Direct measurement of appressorium turgor using a molecular mechanosensor in the rice blast fungus Magnaporthe oryzae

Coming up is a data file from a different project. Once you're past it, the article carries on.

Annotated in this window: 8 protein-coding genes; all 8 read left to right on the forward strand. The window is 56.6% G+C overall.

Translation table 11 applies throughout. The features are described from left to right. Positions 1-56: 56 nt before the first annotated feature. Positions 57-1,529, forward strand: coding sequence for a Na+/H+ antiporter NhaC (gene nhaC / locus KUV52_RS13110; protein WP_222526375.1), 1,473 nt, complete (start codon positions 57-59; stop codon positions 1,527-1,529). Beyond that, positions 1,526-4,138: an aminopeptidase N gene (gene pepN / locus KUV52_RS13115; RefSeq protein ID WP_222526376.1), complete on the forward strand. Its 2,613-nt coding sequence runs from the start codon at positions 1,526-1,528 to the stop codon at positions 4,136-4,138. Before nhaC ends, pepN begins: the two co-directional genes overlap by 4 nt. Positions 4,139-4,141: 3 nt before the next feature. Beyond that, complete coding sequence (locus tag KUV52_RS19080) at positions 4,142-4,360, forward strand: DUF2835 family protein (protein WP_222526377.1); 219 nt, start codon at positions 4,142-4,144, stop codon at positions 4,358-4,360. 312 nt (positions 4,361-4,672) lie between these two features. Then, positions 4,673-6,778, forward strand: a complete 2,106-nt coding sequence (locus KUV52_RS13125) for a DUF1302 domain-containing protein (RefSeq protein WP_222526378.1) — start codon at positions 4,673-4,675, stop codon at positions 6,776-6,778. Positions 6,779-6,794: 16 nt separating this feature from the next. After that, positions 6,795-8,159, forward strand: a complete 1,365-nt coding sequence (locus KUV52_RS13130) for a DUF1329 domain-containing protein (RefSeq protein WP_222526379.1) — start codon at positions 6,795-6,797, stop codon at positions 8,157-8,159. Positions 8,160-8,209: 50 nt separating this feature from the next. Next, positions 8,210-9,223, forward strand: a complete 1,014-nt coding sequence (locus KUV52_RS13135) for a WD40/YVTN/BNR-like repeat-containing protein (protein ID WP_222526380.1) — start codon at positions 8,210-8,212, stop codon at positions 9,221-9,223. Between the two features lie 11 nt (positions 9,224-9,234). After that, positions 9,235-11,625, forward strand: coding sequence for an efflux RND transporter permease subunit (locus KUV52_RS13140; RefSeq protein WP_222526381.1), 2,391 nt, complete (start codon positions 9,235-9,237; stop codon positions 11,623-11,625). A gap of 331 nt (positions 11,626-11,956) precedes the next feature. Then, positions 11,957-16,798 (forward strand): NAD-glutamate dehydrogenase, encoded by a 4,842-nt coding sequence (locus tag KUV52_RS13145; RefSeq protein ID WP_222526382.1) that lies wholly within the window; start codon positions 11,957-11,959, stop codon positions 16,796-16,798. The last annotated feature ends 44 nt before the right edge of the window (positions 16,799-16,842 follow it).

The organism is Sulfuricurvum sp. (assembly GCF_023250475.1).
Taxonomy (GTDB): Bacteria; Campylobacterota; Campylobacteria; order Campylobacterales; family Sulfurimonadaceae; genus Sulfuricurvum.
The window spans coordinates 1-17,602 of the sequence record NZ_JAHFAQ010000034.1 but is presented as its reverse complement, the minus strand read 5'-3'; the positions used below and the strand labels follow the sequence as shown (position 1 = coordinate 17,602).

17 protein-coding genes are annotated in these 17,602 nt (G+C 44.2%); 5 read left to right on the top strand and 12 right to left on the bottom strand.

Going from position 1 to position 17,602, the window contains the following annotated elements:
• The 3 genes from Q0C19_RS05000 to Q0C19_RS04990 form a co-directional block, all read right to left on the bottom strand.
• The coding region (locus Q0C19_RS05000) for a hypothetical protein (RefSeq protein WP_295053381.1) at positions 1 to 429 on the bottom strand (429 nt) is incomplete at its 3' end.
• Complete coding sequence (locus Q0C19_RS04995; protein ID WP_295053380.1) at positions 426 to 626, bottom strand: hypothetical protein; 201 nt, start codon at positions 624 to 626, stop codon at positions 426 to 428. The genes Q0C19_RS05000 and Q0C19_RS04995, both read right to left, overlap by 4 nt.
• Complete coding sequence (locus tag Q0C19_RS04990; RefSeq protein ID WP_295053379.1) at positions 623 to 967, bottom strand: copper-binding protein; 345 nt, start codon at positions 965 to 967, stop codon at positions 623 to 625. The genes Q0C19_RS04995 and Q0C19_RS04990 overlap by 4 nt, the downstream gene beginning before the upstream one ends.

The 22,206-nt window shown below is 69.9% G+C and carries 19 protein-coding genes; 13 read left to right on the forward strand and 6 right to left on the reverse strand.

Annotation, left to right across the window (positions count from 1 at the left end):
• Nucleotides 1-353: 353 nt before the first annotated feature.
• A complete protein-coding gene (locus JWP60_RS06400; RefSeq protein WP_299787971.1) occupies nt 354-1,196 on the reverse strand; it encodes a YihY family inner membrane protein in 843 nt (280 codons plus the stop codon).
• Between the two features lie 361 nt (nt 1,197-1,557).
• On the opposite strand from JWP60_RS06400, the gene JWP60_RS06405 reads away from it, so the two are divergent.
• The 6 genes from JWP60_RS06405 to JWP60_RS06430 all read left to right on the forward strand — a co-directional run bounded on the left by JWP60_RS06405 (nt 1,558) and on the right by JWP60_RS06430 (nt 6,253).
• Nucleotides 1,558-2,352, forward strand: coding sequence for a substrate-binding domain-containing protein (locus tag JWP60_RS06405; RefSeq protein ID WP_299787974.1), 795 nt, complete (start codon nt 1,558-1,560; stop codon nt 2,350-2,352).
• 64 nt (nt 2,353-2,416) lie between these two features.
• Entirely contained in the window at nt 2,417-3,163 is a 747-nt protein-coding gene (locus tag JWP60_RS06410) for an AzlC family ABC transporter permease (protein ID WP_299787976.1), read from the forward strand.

Many plant pathogenic fungi forcibly enter their hosts to cause disease. The rice blast fungus Magnaporthe oryzae, for example, infects plants using a specialised infection cell called an appressorium, which generates enormous turgor to drive a rigid penetration peg through the rice leaf cuticle. While these vast internal pressures are a critical weapon in fungal host penetration, they have remained very challenging to probe directly during host invasion, leaving our understanding of these extreme cellular mechanics incomplete. Here, we combine Fluorescence Lifetime Imaging (FLIM) with a membrane-targeting molecular mechanoprobe to quantify changes in membrane tension as a direct proxy for appressorial turgor in M. oryzae. We report that mature melanin-pigmented M. oryzae appressoria display a heterogeneous low fluorescence lifetime and high membrane tension, consistent with enormous turgor. These extreme pressures lead to large-scale spatial heterogeneities in membrane mechanics, much greater than observed in any other cell type previously, highlighting the extreme mechanics of turgor-driven appressorium-mediated plant infection. By contrast, appressoria of non-pathogenic melanin-deficient mutants, alb1 and buf1, or immature non-melanised appressoria, exhibit high fluorescence lifetime, consistent with low membrane tension and turgor, that remain spatially homogeneous. To evaluate the method, we investigated turgor dynamics in a range of mutants impaired in appressorium function. We show that the turgor sensor kinase mutant ∆sln1, recently proposed to generate excess appressorium turgor, displayed a significantly higher membrane tension compared to an isogenic wild type M. oryzae strain. This non-invasive, live cell imaging technique allows direct quantification and visualization of the enormous turgor pressures deployed during pathogen infection.